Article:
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Honoring the Life of Marye Anne Fox, Former VP for Research at UT Austin

Honoring the Life of Marye Anne Fox, Former VP for Research at UT Austin

A member of the National Academy of Sciences and recipient of the National Medal of Science, Marye Anne Fox, former chemistry professor and Vice President for Research at The University of Texas at Austin, died at her home in Austin on Sunday, May 9 following a long illness.

Marye Anne Fox, world-renowned organic chemist and former VP for Research at the University of Texas. Taken at the Chemical Heritage Foundation’s 2012 Heritage Day on April 12, 2012. This photo is reproduced under a Creative Commons A-SA 3.0 license. Credit: Science History Institute.

Fox, who received her Ph.D. from Dartmouth College, joined the UT Austin faculty as an assistant professor in 1976 and rose to the rank of full professor in 1985 and was director of the Center for Fast Kinetics Research. In 1994, she became the university's first VP for Research. 

Despite the demands of a university administrator, she kept up an active research program in organic photochemistry and electrochemistry. Her work has had applications in materials science, solar energy and environmental chemistry. Throughout her career, she maintained a deep love of chemistry.

"Chemistry was logical ... (It) can be easily understood on basic principles, and those principles can be easily established in the laboratory," Fox told The San Diego Union-Tribune in 2010. "Biology I found messy. Physics I found too mathematical. So chemistry was like the 'Three Bears,' just right."

She went on to serve as the first woman chancellor of North Carolina State University and the first permanent woman chancellor of the University of California San Diego. She was a former president of the science honor society Sigma Xi. She also served on President George W. Bush's Council of Advisors on Science and Technology.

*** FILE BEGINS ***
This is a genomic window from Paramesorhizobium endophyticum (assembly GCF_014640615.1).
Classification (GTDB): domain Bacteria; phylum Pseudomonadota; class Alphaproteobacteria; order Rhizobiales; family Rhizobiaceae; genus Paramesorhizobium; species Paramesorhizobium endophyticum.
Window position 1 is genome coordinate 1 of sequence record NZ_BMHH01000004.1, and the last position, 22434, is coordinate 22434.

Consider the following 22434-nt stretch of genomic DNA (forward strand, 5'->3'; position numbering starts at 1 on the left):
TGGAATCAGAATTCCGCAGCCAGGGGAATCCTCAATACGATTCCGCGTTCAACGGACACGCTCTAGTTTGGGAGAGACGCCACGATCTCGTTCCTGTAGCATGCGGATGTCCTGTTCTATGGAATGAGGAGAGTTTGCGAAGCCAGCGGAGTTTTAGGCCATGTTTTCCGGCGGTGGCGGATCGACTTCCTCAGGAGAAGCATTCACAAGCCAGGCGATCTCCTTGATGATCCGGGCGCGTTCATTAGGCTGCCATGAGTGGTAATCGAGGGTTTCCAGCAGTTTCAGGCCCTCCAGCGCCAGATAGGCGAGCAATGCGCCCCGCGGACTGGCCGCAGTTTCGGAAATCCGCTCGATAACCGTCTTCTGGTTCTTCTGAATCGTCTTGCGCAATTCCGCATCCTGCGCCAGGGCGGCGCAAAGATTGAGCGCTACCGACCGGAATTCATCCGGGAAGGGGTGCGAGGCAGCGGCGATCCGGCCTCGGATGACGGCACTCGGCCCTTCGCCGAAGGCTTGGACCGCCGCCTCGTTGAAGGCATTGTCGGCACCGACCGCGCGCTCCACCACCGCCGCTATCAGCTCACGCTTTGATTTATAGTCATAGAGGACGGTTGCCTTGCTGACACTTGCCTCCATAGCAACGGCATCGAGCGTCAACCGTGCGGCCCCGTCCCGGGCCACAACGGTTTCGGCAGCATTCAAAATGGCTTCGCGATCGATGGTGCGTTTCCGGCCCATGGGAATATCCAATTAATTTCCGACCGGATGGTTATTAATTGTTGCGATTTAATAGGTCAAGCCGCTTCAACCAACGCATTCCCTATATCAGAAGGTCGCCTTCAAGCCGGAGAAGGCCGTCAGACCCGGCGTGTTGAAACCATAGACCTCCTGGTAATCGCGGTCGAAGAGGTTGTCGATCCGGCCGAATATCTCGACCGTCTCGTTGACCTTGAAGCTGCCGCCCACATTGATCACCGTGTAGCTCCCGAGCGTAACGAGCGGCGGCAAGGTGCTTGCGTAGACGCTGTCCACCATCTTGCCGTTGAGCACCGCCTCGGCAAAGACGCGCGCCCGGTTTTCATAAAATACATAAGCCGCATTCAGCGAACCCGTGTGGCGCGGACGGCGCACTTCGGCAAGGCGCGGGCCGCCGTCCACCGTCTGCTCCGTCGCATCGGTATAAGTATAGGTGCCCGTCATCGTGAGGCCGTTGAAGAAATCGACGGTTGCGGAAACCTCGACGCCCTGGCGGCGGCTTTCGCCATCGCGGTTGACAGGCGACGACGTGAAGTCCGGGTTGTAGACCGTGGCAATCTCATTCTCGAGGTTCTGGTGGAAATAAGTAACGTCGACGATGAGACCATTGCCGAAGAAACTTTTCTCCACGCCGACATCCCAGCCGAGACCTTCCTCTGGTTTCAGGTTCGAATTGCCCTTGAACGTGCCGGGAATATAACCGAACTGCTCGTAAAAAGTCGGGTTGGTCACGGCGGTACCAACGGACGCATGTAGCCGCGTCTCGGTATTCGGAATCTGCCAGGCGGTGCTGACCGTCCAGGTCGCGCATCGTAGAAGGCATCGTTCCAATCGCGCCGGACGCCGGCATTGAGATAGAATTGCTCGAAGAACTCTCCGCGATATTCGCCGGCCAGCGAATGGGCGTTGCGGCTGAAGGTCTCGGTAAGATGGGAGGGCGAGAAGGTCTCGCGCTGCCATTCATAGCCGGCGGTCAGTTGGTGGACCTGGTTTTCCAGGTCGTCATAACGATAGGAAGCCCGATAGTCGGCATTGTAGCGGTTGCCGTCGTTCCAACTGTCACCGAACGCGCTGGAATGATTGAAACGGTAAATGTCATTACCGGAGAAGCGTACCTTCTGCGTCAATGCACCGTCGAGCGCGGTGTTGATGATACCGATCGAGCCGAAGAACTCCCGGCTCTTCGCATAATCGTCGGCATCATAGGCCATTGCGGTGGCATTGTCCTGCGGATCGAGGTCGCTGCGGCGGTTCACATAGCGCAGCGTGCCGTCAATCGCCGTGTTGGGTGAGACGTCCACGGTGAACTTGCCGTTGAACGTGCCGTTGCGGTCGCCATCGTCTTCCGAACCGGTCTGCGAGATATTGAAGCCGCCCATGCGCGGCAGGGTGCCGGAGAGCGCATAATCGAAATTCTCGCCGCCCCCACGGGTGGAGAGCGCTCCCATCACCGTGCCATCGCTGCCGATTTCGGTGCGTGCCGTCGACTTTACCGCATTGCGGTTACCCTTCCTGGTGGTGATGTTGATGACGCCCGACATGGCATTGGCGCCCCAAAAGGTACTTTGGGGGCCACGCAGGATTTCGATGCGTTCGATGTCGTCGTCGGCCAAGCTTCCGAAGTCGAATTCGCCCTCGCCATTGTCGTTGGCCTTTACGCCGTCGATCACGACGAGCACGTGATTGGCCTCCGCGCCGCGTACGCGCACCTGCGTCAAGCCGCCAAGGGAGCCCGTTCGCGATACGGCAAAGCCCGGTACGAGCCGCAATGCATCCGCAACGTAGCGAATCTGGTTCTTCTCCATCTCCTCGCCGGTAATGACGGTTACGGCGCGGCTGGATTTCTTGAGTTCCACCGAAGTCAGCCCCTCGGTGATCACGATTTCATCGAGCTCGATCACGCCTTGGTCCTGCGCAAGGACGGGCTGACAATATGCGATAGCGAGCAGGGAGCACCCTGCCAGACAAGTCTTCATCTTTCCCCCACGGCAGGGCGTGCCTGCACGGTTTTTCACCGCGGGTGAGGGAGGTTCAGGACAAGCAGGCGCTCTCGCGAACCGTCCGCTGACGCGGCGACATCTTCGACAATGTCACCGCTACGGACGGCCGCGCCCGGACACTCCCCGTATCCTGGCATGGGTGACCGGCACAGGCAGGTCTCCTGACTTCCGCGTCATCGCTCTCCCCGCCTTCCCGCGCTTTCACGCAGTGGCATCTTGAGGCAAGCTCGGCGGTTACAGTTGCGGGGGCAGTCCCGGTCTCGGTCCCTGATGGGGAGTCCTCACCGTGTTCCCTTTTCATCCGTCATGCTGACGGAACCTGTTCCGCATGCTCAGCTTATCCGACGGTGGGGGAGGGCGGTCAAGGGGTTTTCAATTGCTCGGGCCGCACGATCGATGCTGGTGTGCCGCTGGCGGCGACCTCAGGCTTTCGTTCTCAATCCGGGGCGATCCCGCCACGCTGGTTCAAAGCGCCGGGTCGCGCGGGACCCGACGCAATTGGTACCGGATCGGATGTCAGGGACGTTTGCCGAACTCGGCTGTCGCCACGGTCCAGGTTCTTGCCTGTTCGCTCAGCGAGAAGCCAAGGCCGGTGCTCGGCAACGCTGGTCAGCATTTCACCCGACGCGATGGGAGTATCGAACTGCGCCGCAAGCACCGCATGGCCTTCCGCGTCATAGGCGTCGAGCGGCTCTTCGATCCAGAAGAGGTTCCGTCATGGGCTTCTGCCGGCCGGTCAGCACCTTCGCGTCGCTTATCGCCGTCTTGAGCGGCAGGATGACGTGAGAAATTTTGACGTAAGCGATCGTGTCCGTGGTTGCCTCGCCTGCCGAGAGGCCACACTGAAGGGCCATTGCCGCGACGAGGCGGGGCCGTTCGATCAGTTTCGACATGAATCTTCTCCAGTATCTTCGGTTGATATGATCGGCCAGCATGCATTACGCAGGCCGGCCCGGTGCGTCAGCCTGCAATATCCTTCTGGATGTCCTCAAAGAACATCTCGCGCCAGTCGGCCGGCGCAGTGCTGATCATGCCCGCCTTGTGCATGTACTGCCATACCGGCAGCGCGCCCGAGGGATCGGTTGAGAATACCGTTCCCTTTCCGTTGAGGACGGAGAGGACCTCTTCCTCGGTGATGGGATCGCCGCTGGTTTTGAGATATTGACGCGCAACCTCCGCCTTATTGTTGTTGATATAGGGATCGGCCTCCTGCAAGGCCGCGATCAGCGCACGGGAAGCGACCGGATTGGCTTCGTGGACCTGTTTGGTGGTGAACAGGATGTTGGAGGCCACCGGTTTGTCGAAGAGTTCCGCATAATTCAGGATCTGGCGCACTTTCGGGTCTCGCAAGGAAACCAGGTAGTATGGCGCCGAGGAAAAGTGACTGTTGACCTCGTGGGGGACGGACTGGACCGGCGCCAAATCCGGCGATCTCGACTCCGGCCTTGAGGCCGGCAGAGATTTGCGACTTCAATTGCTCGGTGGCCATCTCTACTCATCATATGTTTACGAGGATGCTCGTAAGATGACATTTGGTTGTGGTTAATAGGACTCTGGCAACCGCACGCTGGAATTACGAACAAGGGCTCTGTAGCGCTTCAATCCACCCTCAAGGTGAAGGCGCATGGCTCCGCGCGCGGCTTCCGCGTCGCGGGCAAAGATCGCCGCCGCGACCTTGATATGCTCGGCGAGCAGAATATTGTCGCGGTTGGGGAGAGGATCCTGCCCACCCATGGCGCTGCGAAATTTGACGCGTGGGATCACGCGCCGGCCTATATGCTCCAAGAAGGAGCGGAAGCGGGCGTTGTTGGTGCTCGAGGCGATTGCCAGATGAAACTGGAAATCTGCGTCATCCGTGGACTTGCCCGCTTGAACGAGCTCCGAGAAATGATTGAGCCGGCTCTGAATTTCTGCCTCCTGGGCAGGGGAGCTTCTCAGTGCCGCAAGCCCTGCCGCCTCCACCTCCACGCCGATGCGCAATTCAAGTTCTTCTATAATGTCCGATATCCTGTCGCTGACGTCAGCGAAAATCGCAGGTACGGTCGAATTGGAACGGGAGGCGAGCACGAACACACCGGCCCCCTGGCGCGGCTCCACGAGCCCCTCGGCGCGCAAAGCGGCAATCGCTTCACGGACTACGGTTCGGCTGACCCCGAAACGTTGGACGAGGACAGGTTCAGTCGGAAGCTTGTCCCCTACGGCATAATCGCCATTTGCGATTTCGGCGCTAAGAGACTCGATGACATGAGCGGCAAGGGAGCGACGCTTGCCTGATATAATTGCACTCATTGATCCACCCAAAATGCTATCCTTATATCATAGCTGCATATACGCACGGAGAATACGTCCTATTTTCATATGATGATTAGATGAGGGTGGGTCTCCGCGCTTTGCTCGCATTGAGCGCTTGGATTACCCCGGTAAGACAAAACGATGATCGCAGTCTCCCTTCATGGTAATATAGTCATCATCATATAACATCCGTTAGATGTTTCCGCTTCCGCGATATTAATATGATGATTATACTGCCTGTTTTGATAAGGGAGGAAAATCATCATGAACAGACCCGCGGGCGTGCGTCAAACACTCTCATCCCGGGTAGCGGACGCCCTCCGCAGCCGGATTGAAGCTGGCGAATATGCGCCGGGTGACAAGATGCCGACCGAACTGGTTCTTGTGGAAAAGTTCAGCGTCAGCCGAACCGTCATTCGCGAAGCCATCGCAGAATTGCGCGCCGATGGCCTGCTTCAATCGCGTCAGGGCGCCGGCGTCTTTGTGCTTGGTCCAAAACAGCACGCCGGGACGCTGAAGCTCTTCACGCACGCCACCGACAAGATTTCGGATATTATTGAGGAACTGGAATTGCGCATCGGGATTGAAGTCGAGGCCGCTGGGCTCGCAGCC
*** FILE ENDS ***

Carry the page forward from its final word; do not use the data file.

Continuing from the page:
Fox authored hundreds of scientific papers and five books, received three patents and was honored with numerous awards. In 1994, she was elected to the National Academy of Sciences, at a time when only about 5 percent of members were women. In 2010, President Barack Obama awarded Fox the National Medal of Science, the highest honor given by the U.S. government to scientists, engineers and inventors. She received honorary degrees from 12 institutions in the U.S. and abroad.

In 2019, the College of Natural Sciences introduced into UT Austin buildings posters and digital displays featuring Fox and other notable trail-blazers as part of the Texas Science World Changers series.

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Thursday, 08 December 2022

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